What is station?
Have you heard of a doctor or midwife referring to the term “station”? Station means the position of the baby through the pelvis. Basically, it tells you where baby is in their journey through the pelvis.
Firstly, station is measured as baby engages down through the pelvis. A doctor or midwife can measure station during a pelvic exam. Secondly, the pelvis has two openings, also called the inlet and the outlet. In order to move through the pelvis in birth, baby has to engage into the pelvic inlet. Labor and rotation support baby’s descent through the mid pelvis. Lastly, baby has to rotate and descend through the pelvic outlet for birth.
Station is measured from –3 to +3. A baby that is floating high above the pelvis is considered to be –3 station and crowning is +3 station. Also, a baby is said to be “engaged” in the pelvis at 0 station. This means that baby’s head is aligned with the ischial spines of the pelvis. Many babies will be in this position before labor starts, especially for a first-time mother. Also, in second or more pregnancies, baby may not engage into the pelvis before labor starts.
Why does station matter?
It’s important to know where your baby is in your pelvis during birth. Firstly, this information gives us a clue as to what techniques and positions can be used to support your labor. Secondly, it gives an understanding of labor progress. Station gives us information that we can use to make choices to open the pelvic inlet (brim) or the outlet for birth. This supports baby’s descent through the pelvis and ultimately can lead to an easier birth experience. It’s good to know!
Your birth doula can help offer suggestions to support opening the inlet or outlet of your pelvis.
However, many families choose not to have pelvic exams during birth. It’s also possible to infer station based on labor progress and progression. You can still make decisions to support baby’s movement even if you don’t have a pelvic exam.
Opening the Pelvic Inlet
If baby is not engaged into the pelvis (-3 station), then it is very helpful to use techniques to open the pelvic inlet. The pelvic inlet is the top of the pelvis. This is the first place your baby needs to move through in birth.
Abdominal Lift and Tuck
An abdominal lift and tuck is a great technique to engage baby into the pelvis in early labor (at –3 or –2 station). This must be done during a contraction.
- When a contraction begins, wrap your hands together underneath your belly and lift about 2 inches.
- Bring your belly in towards your spine. It will be somewhat uncomfortable because of contraction pressure, but use your personal judgement.
- Bend your knees slightly and flatten your lower back by tucking in your pelvis.
- Hold your belly this way for the entire contraction.
- After the contraction, release and relax.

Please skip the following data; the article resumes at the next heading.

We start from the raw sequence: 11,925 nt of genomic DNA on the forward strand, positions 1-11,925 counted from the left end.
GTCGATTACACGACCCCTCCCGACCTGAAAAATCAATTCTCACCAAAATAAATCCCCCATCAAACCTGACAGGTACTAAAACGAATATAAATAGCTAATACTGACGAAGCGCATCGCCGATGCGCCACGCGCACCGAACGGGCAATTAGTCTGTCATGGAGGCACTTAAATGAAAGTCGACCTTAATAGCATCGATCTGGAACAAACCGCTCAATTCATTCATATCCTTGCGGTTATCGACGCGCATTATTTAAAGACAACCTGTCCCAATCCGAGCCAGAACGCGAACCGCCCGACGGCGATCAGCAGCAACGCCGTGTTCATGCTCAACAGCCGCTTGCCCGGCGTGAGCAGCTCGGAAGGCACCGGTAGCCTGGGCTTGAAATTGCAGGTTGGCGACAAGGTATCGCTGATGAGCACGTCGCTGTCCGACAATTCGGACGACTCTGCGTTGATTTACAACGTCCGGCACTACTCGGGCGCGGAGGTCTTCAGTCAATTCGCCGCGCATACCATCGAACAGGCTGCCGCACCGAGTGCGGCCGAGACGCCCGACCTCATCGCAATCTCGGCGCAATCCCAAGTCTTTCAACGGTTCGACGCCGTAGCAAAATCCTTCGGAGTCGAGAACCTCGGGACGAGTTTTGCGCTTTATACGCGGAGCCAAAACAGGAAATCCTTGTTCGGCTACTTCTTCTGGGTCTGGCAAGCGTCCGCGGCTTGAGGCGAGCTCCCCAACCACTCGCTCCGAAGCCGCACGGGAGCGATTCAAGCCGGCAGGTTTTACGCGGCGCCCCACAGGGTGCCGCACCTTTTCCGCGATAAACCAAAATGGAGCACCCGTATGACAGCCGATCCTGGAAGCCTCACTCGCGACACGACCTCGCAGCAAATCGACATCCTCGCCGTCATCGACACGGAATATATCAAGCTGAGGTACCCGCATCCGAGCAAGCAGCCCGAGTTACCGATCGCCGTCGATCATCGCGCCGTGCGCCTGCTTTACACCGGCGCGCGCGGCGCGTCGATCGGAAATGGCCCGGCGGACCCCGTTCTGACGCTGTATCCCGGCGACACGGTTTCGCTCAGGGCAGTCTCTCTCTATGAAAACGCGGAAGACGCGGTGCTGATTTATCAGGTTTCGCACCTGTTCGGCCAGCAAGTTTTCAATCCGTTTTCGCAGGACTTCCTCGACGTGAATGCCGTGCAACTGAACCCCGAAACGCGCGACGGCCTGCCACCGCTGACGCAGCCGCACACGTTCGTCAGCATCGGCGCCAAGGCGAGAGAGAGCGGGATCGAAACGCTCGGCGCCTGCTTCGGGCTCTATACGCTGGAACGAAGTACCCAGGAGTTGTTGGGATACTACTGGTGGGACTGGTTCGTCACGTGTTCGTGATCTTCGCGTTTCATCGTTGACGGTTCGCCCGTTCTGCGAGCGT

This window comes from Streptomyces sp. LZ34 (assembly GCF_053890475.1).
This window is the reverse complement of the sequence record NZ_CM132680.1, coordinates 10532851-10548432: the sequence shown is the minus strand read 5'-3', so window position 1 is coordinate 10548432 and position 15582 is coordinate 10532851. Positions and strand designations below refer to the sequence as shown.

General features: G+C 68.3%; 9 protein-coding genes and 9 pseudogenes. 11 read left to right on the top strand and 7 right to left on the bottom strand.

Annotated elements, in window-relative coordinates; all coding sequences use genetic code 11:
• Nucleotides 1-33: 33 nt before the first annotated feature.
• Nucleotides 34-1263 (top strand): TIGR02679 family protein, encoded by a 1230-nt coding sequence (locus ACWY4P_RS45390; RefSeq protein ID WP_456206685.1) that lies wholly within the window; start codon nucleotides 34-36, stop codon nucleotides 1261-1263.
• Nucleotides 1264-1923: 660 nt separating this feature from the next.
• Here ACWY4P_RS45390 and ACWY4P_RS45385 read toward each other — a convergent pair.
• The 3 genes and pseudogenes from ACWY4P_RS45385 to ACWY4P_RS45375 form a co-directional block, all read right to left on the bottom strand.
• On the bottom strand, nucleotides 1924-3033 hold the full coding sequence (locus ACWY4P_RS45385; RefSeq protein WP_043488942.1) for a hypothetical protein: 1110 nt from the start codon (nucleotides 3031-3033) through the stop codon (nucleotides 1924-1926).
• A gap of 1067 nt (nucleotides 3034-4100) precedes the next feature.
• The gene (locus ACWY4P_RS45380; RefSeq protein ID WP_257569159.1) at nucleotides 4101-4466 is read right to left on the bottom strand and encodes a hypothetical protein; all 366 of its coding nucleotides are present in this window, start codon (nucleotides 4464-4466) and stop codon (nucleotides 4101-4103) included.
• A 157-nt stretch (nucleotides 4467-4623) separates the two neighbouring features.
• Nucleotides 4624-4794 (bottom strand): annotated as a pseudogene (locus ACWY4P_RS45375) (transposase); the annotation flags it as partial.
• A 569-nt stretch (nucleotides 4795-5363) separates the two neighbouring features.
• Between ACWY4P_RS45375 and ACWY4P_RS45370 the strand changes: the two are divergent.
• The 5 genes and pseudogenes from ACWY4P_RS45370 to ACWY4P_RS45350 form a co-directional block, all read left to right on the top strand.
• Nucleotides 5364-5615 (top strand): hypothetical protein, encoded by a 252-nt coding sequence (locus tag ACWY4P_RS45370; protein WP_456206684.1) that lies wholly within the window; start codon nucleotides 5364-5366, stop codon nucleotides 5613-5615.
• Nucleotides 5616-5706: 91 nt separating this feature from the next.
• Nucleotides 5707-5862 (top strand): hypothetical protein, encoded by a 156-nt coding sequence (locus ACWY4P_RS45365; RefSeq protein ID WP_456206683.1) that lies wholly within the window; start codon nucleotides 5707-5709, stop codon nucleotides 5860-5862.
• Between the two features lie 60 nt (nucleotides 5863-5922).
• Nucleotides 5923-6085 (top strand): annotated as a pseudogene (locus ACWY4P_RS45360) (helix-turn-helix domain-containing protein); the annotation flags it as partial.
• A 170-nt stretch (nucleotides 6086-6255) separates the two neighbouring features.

- Continue this technique for 10 contractions.
Birth Ball Circles
Sit on your birth ball. Move your pelvis in lively circles in each direction.
The standing release is a great technique to release tissue tension that may prevent baby from engaging in the pelvis.
- Stand near a wall and open your feet about hip width.
- Lean forward to touch the wall.
- Have a partner place one hand lightly on your sacrum and another hand lightly on your lower abdomen.
Opening the Pelvic Outlet
Firstly, the pelvic outlet is the exit of your pelvis. Your baby has to move in the inlet and out the outlet. Secondly, there are many techniques that can be used to specifically open the outlet of your pelvis. This allows your baby to have more room to rotate through to crowning. In station terms, this is the time beyond engagement at +1 to +3.
Narrow the Knees
This rad position changes the outlet of the pelvis to allow more space. By changing the position of the femur bones, you can manipulate the pelvis. This is also called close kneed pushing.
Simply shift your knees close together and feet apart. This is a great position for pushing if the provider can see baby’s head but little progress is happening.
This is exactly as it sounds. You can squat while holding onto something near you. Also, you could support yourself on the ground in a semi-squat or have a partner support you. Squatting can increase the pelvic diameter by 2 cm!
Considerations – Why does station matter??
Station matters in birth. You wouldn’t want to squat in early labor because it would tighten the opening of your pelvis. Knowing where baby is in your pelvis can help you choose tools for a more comfortable and easier birth experience. Also, I find that these movements are very instinctual in birth. For example, many women often naturally assume a squatting position while pushing. We can combine the science of birth with the art of intuition to have a better birth experience.
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